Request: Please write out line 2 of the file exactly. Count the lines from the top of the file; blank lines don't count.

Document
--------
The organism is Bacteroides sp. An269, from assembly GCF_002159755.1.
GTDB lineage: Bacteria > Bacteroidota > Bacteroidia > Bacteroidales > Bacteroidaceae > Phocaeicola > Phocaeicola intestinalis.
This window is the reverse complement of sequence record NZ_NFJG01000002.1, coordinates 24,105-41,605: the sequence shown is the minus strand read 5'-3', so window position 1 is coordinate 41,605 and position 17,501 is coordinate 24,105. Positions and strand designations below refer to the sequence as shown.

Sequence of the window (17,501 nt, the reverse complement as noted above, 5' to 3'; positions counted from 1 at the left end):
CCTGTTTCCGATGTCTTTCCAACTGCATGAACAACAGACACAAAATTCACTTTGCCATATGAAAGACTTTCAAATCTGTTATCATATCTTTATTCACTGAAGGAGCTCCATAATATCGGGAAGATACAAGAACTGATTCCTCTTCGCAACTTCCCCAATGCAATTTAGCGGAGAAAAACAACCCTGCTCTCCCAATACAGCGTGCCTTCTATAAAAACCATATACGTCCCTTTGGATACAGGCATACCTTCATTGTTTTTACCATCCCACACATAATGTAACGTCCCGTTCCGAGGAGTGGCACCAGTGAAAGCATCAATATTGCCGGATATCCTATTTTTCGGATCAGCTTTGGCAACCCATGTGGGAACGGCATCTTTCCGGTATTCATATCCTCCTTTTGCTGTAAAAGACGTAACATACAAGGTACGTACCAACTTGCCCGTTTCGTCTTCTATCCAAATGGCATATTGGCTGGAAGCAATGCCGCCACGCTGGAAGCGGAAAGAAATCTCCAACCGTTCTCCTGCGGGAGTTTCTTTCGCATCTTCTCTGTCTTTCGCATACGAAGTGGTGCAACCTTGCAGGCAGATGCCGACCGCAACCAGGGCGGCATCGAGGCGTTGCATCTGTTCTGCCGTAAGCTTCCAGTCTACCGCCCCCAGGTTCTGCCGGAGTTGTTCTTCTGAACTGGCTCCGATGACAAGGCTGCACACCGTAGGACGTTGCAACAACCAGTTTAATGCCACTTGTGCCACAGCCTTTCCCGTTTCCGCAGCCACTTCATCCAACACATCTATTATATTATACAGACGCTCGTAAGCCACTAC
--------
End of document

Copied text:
GTDB lineage: Bacteria > Bacteroidota > Bacteroidia > Bacteroidales > Bacteroidaceae > Phocaeicola > Phocaeicola intestinalis.